Verge's Charles Pullman-Moore wrote that the digital backgrounds make sense for Netflix to cut costs, but the lead actors performed better in practical settings.

"There is so much unnatural lighting and so many scenes where things in the background move with an uncanny swiftness that the show immediately feels like yet another Netflix-branded live-action cartoon that would have been better served by more practicality," he said.

Don't worry about the changes to Sokka. Ian Ousley portrays the hero well.

sokka in the live action avatar the last airbender, wearing blue, cold-weather battle gear and with his hair pulled back on top with an undercut. he's standing in front of a wall with a symbol of flowing waves on it
Ian Ousley as Sokka in Netflix's live-action "Avatar: the Last Airbender."

Fans began criticizing the Netflix series ahead of its release after actor Kiawentiio Tarbell told Entertainment Weekly that the adaptation removed Sokka's sexism.

In the original series, Aang's companion, Sokka, believes women can't fight as well as men as at the start of the series. However, he changes his view after being outclassed by a crew of female fighters, the Kyoshi Warriors. Fans thought that removing Sokka's sexism would ruin the character's development.

However, several critics have praised Ian Ousley's Sokka performance and said the series toned down Sokka's sexism rather than removed it.

Mashable's Edwards wrote that Ousley "nails Sokka's sense of humor."

Verge's Moore wrote: "The new show does a solid job conveying how Sokka's retrograde thoughts about gender are both a moral failing and the sort of weakness that can wind up getting you killed in combat."

Dallas James Liu is the standout actor as Prince Zuko.

zuko in the live-action avatar the last airbneder. he's a young man in grey and red armor, a red scar over his left eye, and a shaved head except for a long, high ponytail
Dallas Liu as Zuko in Netflix's live-action "Avatar: the Last Airbender."

The standout actor is Dallas James Liu, who plays the show's antagonist, Zuko. Zuko is the son of the Fire Nation leader, Lord Ozai (Daniel Dae Kim), and hunts the Avatar throughout season one.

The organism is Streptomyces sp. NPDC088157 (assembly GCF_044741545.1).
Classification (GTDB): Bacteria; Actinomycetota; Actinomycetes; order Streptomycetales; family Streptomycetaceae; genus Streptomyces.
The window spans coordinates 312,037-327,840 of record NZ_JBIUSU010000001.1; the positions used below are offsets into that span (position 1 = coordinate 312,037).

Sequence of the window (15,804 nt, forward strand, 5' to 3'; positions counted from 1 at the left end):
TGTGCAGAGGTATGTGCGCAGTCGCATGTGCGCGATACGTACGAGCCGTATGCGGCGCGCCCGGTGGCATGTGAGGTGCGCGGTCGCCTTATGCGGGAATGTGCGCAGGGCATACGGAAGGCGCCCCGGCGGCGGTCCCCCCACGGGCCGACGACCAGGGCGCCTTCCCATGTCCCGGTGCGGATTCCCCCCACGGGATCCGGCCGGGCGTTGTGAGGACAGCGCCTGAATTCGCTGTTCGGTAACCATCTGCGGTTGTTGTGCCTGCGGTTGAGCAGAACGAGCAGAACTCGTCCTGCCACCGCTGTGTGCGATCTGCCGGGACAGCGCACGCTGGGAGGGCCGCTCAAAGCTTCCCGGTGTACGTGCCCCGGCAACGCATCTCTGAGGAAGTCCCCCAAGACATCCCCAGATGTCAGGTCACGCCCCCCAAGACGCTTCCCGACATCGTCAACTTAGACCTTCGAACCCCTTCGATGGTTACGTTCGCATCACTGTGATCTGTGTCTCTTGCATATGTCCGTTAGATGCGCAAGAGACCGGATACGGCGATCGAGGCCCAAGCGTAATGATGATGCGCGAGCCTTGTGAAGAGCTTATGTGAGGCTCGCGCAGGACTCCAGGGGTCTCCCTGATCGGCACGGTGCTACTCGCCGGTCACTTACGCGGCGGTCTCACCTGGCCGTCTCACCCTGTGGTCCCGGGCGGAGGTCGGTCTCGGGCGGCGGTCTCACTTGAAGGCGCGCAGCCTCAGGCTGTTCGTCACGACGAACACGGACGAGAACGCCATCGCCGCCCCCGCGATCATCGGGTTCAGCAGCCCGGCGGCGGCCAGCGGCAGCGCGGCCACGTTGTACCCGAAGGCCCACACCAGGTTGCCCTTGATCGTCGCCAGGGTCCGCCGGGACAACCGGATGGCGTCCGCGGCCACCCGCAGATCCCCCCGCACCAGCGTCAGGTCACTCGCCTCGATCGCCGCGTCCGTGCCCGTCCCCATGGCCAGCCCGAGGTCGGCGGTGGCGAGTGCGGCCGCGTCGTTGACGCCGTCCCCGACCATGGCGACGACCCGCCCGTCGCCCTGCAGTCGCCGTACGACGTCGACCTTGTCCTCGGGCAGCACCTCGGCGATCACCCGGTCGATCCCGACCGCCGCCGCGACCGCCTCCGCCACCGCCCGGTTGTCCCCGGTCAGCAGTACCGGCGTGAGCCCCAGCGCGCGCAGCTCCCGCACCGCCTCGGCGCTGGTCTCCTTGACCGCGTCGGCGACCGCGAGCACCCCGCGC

RadioTimes's Nicola Austin wrote: "His character arc and transformation is known to be one of the best in an animated series, so it's no mean feat to say Liu brings further depth and a greater empathy to the role."

A consistent criticism of the series is its uneven pacing and tone.

Daniel Dae Kim as Fire Lord Ozai in season 1 of Netflix's "Avatar: The Last Airbender."
Daniel Dae Kim as Fire Lord Ozai in season 1 of Netflix's "Avatar: The Last Airbender."

Season one of Netflix's series attempts to mash the original series' 20 episodes into 8 episodes. Critics said this made the show feel rushed, missing key worldbuilding details and storylines that build the connection between the protagonists.

Verge's Moore said the shrunken-down story "stripped away a lot of the narrative that helped make the original feel so expertly developed."

Another major criticism is that Netflix's attempt at a darker tone did not always land. Albert Kim told IGN in January that the tone change was implemented to appeal to "Game of Thrones" fans.

The Hollywood Reporter's Angie Han wrote that the series feels "far less mature than the kids' cartoon ever did" despite its grittier tone.

Critics have questioned whether the adaptation was necessary.

A screenshot from the Avatar: The Last Airbender series finale.
"The Avatar: The Last Airbender."

Many critics said that the new Netflix series is just too similar to the original show, so fans cannot help but compare the two.

"Rather than breathe fresh life into a familiar world, this Avatar serves only to remind that some beloved properties might be better left on ice," The Hollywood Reporter's Han wrote.

Daily Beast's Coleman Spilde wrote: "The show is fighting to prove its worth, but is consistently hampered by lofty ambitions that could never match the original show's scope, only surpass the previous live-action iteration."

Overall, it seems that there is much to love in Netflix's "Avatar: The Last Airbender," but some fans may not be satisfied with the series.

Read the original article on Business Insider